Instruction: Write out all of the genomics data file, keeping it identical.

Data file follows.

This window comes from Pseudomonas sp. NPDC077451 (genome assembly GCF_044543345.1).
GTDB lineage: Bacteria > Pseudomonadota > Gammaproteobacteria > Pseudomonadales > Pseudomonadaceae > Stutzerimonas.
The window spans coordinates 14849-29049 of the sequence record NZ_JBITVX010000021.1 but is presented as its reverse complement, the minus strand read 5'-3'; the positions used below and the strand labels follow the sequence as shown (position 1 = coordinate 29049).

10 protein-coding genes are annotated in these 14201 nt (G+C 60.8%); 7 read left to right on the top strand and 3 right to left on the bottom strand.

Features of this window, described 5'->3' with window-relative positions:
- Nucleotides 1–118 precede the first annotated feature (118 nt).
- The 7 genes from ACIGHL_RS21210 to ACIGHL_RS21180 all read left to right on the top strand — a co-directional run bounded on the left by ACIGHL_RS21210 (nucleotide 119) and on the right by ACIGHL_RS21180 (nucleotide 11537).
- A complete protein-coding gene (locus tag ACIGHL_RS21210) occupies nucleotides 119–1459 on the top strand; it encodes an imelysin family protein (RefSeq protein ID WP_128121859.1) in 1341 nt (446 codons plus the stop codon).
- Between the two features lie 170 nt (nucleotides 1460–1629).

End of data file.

This window comes from Pseudomonas sp. NPDC077451 (genome assembly GCF_044543345.1).
GTDB lineage: Bacteria > Pseudomonadota > Gammaproteobacteria > Pseudomonadales > Pseudomonadaceae > Stutzerimonas.
The window spans coordinates 14849-29049 of the sequence record NZ_JBITVX010000021.1 but is presented as its reverse complement, the minus strand read 5'-3'; the positions used below and the strand labels follow the sequence as shown (position 1 = coordinate 29049).

10 protein-coding genes are annotated in these 14201 nt (G+C 60.8%); 7 read left to right on the top strand and 3 right to left on the bottom strand.

Features of this window, described 5'->3' with window-relative positions:
- Nucleotides 1–118 precede the first annotated feature (118 nt).
- The 7 genes from ACIGHL_RS21210 to ACIGHL_RS21180 all read left to right on the top strand — a co-directional run bounded on the left by ACIGHL_RS21210 (nucleotide 119) and on the right by ACIGHL_RS21180 (nucleotide 11537).
- A complete protein-coding gene (locus tag ACIGHL_RS21210) occupies nucleotides 119–1459 on the top strand; it encodes an imelysin family protein (RefSeq protein ID WP_128121859.1) in 1341 nt (446 codons plus the stop codon).
- Between the two features lie 170 nt (nucleotides 1460–1629).